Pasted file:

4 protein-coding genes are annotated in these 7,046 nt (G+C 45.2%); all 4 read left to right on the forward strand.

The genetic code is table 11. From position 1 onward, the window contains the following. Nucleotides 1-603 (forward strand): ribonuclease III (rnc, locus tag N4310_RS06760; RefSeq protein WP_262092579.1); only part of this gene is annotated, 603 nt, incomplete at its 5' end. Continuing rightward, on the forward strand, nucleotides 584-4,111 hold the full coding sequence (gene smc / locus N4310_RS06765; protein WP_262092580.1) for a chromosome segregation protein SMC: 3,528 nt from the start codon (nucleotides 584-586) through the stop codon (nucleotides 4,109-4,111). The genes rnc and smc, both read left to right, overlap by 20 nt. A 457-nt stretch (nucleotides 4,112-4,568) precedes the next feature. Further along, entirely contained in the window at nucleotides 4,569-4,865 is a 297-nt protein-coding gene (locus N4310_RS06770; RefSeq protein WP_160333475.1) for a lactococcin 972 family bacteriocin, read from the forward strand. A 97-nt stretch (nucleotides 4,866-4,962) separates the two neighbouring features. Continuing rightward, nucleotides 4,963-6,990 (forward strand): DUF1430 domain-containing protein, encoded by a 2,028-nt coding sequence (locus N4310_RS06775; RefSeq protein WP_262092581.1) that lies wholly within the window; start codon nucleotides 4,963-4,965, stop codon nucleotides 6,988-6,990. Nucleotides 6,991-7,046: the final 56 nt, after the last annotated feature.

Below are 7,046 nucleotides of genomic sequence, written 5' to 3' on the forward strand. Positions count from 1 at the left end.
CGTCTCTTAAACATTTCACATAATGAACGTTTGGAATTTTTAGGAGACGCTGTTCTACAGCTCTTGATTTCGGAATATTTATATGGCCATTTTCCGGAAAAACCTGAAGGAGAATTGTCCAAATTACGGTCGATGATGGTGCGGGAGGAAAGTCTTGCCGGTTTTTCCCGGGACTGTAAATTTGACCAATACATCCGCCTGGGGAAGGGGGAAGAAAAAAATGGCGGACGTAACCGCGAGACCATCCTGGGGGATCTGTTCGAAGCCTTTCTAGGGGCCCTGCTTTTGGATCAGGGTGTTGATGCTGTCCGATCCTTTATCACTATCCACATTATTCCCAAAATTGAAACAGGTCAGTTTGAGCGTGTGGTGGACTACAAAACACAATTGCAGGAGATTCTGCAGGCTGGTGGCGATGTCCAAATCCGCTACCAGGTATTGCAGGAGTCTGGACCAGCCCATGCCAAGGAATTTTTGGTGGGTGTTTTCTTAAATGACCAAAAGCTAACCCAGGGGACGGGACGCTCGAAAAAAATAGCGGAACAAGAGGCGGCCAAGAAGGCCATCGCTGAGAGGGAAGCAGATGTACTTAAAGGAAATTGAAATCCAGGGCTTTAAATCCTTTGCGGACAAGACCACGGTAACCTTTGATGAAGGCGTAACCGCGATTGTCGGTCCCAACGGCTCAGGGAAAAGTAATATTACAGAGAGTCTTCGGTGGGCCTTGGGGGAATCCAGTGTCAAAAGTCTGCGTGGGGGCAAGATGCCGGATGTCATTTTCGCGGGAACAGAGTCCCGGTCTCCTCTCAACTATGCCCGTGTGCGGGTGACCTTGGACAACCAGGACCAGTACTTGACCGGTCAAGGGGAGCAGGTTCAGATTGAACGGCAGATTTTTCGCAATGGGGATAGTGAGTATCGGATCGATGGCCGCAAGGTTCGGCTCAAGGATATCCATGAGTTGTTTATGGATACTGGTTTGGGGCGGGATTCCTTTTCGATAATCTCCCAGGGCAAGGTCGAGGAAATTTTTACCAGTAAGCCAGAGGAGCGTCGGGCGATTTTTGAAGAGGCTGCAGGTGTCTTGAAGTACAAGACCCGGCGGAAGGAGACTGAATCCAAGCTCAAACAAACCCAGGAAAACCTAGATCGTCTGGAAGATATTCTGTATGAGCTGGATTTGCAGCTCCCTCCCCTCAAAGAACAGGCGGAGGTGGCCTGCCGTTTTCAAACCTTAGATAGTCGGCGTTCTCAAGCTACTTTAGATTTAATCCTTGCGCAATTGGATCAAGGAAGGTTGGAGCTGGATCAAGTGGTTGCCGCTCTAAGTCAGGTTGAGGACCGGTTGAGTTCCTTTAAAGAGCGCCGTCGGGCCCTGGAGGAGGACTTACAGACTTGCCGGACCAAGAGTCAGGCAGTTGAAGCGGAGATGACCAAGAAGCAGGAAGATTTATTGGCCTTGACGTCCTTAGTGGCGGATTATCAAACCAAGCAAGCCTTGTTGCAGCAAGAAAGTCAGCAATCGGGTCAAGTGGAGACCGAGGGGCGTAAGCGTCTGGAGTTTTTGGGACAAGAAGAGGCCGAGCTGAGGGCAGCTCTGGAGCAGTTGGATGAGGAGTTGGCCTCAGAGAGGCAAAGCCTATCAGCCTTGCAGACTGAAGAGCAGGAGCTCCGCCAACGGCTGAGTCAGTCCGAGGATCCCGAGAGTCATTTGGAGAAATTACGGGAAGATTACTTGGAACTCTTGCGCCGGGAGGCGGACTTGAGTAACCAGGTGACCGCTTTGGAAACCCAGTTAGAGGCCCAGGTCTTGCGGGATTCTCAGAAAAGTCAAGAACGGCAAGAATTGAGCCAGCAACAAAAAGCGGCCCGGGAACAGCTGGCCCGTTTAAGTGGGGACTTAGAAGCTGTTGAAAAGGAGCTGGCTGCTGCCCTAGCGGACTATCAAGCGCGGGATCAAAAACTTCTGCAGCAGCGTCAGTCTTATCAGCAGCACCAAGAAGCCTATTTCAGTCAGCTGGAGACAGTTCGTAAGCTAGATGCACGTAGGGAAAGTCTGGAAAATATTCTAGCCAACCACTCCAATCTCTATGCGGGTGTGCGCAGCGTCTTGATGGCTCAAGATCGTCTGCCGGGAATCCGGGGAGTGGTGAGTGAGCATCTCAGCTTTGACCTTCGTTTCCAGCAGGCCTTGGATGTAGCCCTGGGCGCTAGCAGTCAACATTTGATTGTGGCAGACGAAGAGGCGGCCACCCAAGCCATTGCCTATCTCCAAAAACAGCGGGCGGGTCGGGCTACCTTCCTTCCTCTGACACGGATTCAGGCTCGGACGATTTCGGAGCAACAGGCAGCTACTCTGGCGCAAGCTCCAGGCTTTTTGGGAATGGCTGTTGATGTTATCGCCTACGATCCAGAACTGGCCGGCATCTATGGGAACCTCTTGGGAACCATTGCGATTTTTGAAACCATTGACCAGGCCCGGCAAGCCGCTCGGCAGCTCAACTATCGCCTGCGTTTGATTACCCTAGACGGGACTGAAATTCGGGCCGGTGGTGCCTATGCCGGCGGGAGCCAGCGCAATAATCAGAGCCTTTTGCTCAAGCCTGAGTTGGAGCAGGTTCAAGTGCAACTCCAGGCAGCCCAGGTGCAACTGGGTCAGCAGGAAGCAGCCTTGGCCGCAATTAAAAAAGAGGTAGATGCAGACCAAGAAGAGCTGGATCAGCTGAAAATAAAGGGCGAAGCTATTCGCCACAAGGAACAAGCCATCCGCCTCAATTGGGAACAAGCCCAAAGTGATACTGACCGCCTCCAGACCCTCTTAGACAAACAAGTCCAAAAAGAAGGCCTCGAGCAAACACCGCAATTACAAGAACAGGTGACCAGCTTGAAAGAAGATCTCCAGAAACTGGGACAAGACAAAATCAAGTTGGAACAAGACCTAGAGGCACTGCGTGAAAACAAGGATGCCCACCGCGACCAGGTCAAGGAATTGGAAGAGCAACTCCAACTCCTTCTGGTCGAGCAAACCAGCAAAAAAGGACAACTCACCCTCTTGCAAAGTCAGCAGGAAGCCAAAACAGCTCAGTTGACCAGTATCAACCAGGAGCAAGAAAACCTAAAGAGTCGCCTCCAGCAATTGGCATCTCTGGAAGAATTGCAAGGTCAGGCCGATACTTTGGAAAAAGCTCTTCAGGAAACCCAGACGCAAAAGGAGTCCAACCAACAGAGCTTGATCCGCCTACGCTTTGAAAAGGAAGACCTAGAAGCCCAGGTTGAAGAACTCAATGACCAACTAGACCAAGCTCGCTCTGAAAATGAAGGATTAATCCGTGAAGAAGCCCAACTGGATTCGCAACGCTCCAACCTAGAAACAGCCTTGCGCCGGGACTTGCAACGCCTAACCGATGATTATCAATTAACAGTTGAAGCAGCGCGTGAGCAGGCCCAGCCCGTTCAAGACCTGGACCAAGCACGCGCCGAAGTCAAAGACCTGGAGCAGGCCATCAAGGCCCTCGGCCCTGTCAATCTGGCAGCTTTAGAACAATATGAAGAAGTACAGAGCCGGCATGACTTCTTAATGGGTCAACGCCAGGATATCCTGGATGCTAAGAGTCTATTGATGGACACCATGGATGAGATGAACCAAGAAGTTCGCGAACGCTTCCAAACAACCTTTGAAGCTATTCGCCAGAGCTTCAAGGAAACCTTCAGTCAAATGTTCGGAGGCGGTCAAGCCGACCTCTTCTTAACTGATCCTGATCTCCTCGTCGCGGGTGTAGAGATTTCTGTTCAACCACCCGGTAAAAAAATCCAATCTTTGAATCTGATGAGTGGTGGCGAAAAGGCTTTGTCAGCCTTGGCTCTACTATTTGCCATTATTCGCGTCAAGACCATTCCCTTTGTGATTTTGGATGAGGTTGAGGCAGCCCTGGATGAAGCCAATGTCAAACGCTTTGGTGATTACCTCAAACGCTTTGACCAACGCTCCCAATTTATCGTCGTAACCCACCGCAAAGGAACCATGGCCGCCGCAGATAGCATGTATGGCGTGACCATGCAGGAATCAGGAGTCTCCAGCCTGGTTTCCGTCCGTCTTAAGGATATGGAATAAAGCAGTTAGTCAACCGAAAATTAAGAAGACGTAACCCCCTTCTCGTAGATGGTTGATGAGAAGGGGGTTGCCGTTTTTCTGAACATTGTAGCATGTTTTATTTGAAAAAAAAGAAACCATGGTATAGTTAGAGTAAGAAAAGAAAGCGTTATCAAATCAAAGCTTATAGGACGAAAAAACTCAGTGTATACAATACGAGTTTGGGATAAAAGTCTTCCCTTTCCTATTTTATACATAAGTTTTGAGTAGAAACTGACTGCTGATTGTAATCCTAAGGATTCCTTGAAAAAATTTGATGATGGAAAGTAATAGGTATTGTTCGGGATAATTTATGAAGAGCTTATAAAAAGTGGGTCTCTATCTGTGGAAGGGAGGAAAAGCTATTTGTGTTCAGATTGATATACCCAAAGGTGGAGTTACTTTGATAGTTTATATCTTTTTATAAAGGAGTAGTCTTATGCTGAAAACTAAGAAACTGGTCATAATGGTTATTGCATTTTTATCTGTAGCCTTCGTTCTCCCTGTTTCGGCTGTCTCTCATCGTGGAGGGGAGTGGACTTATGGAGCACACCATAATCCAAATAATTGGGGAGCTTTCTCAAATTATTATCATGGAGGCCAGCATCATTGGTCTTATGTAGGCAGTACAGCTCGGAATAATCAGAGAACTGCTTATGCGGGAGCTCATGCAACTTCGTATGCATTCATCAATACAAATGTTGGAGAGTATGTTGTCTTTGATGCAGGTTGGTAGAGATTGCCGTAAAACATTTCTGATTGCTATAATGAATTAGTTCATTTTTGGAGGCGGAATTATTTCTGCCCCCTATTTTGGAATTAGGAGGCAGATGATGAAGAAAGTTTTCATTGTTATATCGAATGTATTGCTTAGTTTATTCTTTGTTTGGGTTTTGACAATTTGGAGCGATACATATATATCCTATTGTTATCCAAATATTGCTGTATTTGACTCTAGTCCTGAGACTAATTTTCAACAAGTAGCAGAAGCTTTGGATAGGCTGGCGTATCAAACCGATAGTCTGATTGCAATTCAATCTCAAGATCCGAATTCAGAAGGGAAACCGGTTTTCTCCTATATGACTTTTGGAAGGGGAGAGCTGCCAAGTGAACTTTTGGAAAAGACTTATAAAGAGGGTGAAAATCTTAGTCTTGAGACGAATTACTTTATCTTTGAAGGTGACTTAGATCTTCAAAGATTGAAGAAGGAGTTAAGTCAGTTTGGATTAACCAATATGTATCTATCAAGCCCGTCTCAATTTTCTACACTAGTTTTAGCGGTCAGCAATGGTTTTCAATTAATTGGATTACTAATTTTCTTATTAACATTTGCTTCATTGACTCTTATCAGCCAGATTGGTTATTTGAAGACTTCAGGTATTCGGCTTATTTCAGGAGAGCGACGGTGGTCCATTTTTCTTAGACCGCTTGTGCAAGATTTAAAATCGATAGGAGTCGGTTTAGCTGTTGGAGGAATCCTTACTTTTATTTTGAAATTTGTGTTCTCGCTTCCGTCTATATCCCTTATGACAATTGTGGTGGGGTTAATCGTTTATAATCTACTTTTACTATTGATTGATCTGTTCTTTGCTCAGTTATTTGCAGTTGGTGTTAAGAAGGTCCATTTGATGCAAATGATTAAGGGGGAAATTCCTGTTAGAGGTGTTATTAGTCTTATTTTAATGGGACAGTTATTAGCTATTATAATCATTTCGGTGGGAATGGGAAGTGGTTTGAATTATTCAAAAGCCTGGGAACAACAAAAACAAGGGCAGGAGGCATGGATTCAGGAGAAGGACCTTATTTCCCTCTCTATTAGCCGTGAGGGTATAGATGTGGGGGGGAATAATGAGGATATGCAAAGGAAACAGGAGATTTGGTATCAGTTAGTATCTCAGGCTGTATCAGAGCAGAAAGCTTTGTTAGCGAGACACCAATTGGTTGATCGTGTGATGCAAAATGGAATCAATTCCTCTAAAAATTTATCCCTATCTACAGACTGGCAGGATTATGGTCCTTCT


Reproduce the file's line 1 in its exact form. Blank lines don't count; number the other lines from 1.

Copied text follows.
4 protein-coding genes are annotated in these 7,046 nt (G+C 45.2%); all 4 read left to right on the forward strand.